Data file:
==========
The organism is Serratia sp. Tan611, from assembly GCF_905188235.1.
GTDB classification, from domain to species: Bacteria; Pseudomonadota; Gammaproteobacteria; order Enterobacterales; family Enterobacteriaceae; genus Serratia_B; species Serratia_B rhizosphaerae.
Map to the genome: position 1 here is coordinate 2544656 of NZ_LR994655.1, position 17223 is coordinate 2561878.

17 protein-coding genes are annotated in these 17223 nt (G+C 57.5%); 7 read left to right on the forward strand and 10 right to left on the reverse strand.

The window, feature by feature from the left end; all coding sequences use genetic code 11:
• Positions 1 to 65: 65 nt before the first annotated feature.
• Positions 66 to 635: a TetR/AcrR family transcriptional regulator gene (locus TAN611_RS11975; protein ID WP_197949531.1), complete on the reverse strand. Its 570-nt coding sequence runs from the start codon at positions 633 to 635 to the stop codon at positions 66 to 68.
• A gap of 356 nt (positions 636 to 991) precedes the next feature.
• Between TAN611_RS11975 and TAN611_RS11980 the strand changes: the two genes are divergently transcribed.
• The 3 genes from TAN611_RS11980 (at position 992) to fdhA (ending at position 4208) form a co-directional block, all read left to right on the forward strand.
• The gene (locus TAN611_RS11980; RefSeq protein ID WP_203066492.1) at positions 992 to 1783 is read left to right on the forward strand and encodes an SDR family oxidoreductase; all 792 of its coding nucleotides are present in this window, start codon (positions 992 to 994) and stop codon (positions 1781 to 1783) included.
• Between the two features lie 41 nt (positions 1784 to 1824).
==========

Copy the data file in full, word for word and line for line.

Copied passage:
The organism is Serratia sp. Tan611, from assembly GCF_905188235.1.
GTDB classification, from domain to species: Bacteria; Pseudomonadota; Gammaproteobacteria; order Enterobacterales; family Enterobacteriaceae; genus Serratia_B; species Serratia_B rhizosphaerae.
Map to the genome: position 1 here is coordinate 2544656 of NZ_LR994655.1, position 17223 is coordinate 2561878.

17 protein-coding genes are annotated in these 17223 nt (G+C 57.5%); 7 read left to right on the forward strand and 10 right to left on the reverse strand.

The window, feature by feature from the left end; all coding sequences use genetic code 11:
• Positions 1 to 65: 65 nt before the first annotated feature.
• Positions 66 to 635: a TetR/AcrR family transcriptional regulator gene (locus TAN611_RS11975; protein ID WP_197949531.1), complete on the reverse strand. Its 570-nt coding sequence runs from the start codon at positions 633 to 635 to the stop codon at positions 66 to 68.
• A gap of 356 nt (positions 636 to 991) precedes the next feature.
• Between TAN611_RS11975 and TAN611_RS11980 the strand changes: the two genes are divergently transcribed.
• The 3 genes from TAN611_RS11980 (at position 992) to fdhA (ending at position 4208) form a co-directional block, all read left to right on the forward strand.
• The gene (locus TAN611_RS11980; RefSeq protein ID WP_203066492.1) at positions 992 to 1783 is read left to right on the forward strand and encodes an SDR family oxidoreductase; all 792 of its coding nucleotides are present in this window, start codon (positions 992 to 994) and stop codon (positions 1781 to 1783) included.
• Between the two features lie 41 nt (positions 1784 to 1824).